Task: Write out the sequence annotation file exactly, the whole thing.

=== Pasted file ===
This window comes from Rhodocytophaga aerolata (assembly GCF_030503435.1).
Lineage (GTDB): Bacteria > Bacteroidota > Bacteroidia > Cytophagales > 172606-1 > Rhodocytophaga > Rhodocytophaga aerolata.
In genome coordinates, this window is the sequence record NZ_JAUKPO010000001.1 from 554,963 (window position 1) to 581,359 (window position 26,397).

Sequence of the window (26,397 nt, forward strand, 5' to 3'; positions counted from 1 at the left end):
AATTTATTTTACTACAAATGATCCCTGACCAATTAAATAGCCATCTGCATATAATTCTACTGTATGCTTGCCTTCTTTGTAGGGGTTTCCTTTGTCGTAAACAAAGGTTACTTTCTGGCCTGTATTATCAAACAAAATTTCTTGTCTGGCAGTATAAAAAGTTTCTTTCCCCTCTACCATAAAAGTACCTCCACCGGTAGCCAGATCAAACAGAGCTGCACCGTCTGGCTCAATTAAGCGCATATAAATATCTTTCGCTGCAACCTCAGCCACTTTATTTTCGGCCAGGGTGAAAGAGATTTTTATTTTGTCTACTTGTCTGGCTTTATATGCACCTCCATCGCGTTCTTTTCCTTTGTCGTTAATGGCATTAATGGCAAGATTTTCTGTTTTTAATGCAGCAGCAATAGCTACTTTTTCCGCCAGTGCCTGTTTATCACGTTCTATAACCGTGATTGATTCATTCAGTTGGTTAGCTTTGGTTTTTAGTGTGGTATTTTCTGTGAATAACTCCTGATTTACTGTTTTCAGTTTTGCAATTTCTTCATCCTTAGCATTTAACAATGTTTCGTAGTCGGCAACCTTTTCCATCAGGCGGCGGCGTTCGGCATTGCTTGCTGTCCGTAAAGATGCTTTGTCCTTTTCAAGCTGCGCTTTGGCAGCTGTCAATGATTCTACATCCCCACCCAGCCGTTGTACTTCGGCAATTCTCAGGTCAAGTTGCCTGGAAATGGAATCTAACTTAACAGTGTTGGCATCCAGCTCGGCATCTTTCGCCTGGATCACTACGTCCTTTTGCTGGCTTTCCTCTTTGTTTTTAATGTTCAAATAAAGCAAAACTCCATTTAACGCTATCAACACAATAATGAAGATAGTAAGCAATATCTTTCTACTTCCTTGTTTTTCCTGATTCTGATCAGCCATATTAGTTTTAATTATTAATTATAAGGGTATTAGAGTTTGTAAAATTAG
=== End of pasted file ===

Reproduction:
This window comes from Rhodocytophaga aerolata (assembly GCF_030503435.1).
Lineage (GTDB): Bacteria > Bacteroidota > Bacteroidia > Cytophagales > 172606-1 > Rhodocytophaga > Rhodocytophaga aerolata.
In genome coordinates, this window is the sequence record NZ_JAUKPO010000001.1 from 554,963 (window position 1) to 581,359 (window position 26,397).

Sequence of the window (26,397 nt, forward strand, 5' to 3'; positions counted from 1 at the left end):
AATTTATTTTACTACAAATGATCCCTGACCAATTAAATAGCCATCTGCATATAATTCTACTGTATGCTTGCCTTCTTTGTAGGGGTTTCCTTTGTCGTAAACAAAGGTTACTTTCTGGCCTGTATTATCAAACAAAATTTCTTGTCTGGCAGTATAAAAAGTTTCTTTCCCCTCTACCATAAAAGTACCTCCACCGGTAGCCAGATCAAACAGAGCTGCACCGTCTGGCTCAATTAAGCGCATATAAATATCTTTCGCTGCAACCTCAGCCACTTTATTTTCGGCCAGGGTGAAAGAGATTTTTATTTTGTCTACTTGTCTGGCTTTATATGCACCTCCATCGCGTTCTTTTCCTTTGTCGTTAATGGCATTAATGGCAAGATTTTCTGTTTTTAATGCAGCAGCAATAGCTACTTTTTCCGCCAGTGCCTGTTTATCACGTTCTATAACCGTGATTGATTCATTCAGTTGGTTAGCTTTGGTTTTTAGTGTGGTATTTTCTGTGAATAACTCCTGATTTACTGTTTTCAGTTTTGCAATTTCTTCATCCTTAGCATTTAACAATGTTTCGTAGTCGGCAACCTTTTCCATCAGGCGGCGGCGTTCGGCATTGCTTGCTGTCCGTAAAGATGCTTTGTCCTTTTCAAGCTGCGCTTTGGCAGCTGTCAATGATTCTACATCCCCACCCAGCCGTTGTACTTCGGCAATTCTCAGGTCAAGTTGCCTGGAAATGGAATCTAACTTAACAGTGTTGGCATCCAGCTCGGCATCTTTCGCCTGGATCACTACGTCCTTTTGCTGGCTTTCCTCTTTGTTTTTAATGTTCAAATAAAGCAAAACTCCATTTAACGCTATCAACACAATAATGAAGATAGTAAGCAATATCTTTCTACTTCCTTGTTTTTCCTGATTCTGATCAGCCATATTAGTTTTAATTATTAATTATAAGGGTATTAGAGTTTGTAAAATTAG